Journal of Pediatric Ophthalmology and Strabismus

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Short Subjects 

Pure Horizontal Strabismus in Inferior Oblique Inclusion Syndrome

Joo-Yeon Lee, MD; Ji-Young Seo, MD; Seung-Hyun Kim, MD

Abstract

Inferior oblique inclusion is a rare complication following lateral rectus surgery. It is caused by inadvertent incorporation of the inferior oblique muscle into the lateral rectus muscle during surgery. The authors demonstrate two cases of inferior oblique inclusion with different manifestations and suggest the detection and proper management of this rare complication.

Abstract

Inferior oblique inclusion is a rare complication following lateral rectus surgery. It is caused by inadvertent incorporation of the inferior oblique muscle into the lateral rectus muscle during surgery. The authors demonstrate two cases of inferior oblique inclusion with different manifestations and suggest the detection and proper management of this rare complication.

From the Department of Ophthalmology (J-YL, J-YS), Hallym University College of Medicine; and the Department of Ophthalmology (S-HK), Korea University College of Medicine, Ansan, Korea.

The authors have no financial or proprietary interest in the materials presented herein.

Address correspondence to Seung-Hyun Kim, MD, Department of Ophthalmology, Korea University Ansan Hospital, 516, Gojan-dong, Gyunggi-do, 425-707, Republic of Korea. E-mail: ansaneye@hanmail.net

Received: August 18, 2010
Accepted: October 28, 2010
Posted Online: November 23, 2010

Introduction

Inferior oblique inclusion is a rare complication following lateral rectus surgery. It is caused by inadvertent incorporation of the inferior oblique muscles into the lateral rectus muscle during surgery. These results can be associated with either resection or recession of the lateral rectus muscle. Inferior oblique inclusion syndrome could present as postoperative strabismus with variable features.1–3 Its diagnosis can be challenging until it is revealed by exploration of the lateral rectus muscle that underwent surgery. We describe two interesting cases of the syndrome without vertical deviation and consider its diagnosis and management.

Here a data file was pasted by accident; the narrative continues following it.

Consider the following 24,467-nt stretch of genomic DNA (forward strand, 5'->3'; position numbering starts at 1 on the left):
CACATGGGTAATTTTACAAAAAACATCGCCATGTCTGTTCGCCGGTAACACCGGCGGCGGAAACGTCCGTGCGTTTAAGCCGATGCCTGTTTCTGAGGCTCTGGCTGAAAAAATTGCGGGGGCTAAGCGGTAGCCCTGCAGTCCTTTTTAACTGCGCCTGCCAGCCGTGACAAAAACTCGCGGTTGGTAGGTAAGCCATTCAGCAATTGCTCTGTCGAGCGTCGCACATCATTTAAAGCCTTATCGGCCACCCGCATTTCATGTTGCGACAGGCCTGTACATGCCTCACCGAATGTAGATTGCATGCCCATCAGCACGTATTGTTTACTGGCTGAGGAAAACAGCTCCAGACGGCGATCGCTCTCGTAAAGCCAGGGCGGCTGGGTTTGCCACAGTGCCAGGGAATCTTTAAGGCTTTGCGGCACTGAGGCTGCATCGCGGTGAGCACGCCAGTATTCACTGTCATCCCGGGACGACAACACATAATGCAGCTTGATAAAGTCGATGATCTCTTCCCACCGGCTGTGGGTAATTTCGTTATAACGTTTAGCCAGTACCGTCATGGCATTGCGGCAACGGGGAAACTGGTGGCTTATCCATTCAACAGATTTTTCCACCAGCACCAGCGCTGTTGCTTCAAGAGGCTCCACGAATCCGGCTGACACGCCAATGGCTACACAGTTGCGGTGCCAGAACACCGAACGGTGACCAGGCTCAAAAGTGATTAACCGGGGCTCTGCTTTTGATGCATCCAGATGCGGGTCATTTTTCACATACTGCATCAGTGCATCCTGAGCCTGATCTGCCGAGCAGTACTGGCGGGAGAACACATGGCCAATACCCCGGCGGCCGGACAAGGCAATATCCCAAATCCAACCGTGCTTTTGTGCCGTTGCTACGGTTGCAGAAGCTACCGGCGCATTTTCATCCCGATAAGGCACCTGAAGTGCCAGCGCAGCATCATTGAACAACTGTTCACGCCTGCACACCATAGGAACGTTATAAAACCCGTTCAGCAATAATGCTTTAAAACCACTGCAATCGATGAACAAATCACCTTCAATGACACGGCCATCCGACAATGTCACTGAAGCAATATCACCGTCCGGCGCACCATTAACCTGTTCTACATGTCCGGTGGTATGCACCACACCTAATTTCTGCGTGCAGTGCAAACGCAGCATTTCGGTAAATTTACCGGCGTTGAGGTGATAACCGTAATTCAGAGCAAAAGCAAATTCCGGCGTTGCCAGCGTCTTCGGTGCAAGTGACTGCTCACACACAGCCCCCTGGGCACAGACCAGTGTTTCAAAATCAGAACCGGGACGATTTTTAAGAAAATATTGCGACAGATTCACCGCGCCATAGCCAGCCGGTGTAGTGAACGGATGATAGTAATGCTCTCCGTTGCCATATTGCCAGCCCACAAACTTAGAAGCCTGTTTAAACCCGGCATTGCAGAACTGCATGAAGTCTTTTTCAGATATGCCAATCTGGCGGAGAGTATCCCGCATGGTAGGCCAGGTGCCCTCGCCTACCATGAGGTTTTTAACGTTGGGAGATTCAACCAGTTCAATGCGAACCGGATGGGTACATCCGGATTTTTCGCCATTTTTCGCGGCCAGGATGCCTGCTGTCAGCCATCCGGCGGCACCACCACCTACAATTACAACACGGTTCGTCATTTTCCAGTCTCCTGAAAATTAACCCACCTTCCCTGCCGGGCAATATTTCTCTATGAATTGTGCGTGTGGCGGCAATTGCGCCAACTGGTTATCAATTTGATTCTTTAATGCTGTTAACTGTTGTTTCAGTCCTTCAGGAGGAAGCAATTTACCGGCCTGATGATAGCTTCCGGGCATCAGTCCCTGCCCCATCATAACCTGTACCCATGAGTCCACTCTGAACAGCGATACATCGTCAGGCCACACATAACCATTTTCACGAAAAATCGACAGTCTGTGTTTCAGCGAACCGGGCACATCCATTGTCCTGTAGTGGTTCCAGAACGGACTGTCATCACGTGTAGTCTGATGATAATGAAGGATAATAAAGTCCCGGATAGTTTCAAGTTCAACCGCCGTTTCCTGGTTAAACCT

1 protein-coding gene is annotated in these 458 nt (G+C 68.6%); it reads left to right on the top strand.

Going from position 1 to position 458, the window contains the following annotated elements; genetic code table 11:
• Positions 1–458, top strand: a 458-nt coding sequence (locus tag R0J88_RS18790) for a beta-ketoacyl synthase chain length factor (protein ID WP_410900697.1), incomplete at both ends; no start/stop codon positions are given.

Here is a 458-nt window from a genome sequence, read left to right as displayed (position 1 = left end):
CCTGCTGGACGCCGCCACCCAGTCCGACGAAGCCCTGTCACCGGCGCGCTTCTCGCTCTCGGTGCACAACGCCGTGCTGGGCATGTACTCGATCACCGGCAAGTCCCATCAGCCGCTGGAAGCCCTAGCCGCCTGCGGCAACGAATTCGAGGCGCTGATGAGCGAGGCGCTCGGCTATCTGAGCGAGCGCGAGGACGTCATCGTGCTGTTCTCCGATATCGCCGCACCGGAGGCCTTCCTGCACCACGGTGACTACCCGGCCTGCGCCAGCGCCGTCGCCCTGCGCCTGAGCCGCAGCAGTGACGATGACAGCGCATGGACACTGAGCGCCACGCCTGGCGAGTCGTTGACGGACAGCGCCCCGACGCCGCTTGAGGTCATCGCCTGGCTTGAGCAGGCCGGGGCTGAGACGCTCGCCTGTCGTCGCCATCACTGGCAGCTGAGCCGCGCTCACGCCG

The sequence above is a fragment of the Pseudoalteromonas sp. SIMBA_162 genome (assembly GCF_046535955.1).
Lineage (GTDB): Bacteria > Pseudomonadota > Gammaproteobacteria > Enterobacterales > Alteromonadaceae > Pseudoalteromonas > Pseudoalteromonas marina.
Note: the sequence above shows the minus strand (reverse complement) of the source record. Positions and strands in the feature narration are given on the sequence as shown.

Case Reports

Case 1

A 44-year-old man initially presented to our department due to outward deviation of the left eye. Twenty years ago, the patient had undergone lateral rectus recession and medial rectus resection in his left eye at another hospital for correction of his intermittent exotropia. Nine months prior to presentation to our clinic, he underwent reoperation for recurrent exotropia. The second surgery was 7-mm lateral rectus recession and 5-mm medial rectus resection in his right eye. He was referred to our strabismus clinic because the exotropia was more aggravated after the second surgery.

His best-corrected visual acuity was 20/20 in both eyes. The prism cover test revealed 35 prism diopters (PD) exotropia in his left eye at both distance and near. Significant exotropia in the primary position in the left eye and mild limitation of adduction in his right eye were observed preoperatively (Fig. 1, top).

(Top) There Was Manifest Exotropia in the Primary Position in the Left Eye and Mild Limitation of Adduction in the Right Eye. (Middle) Note the Abnormal Adhesion Between the Right Lateral Rectus (black Arrow) and Inferior Oblique (white Arrow) Muscles. (bottom) Six Weeks After Surgery, 10 Prism Diopters Exophoria Was Achieved and the Adduction of the Right Eye Was Improved.

Figure 1. (Top) There Was Manifest Exotropia in the Primary Position in the Left Eye and Mild Limitation of Adduction in the Right Eye. (Middle) Note the Abnormal Adhesion Between the Right Lateral Rectus (black Arrow) and Inferior Oblique (white Arrow) Muscles. (bottom) Six Weeks After Surgery, 10 Prism Diopters Exophoria Was Achieved and the Adduction of the Right Eye Was Improved.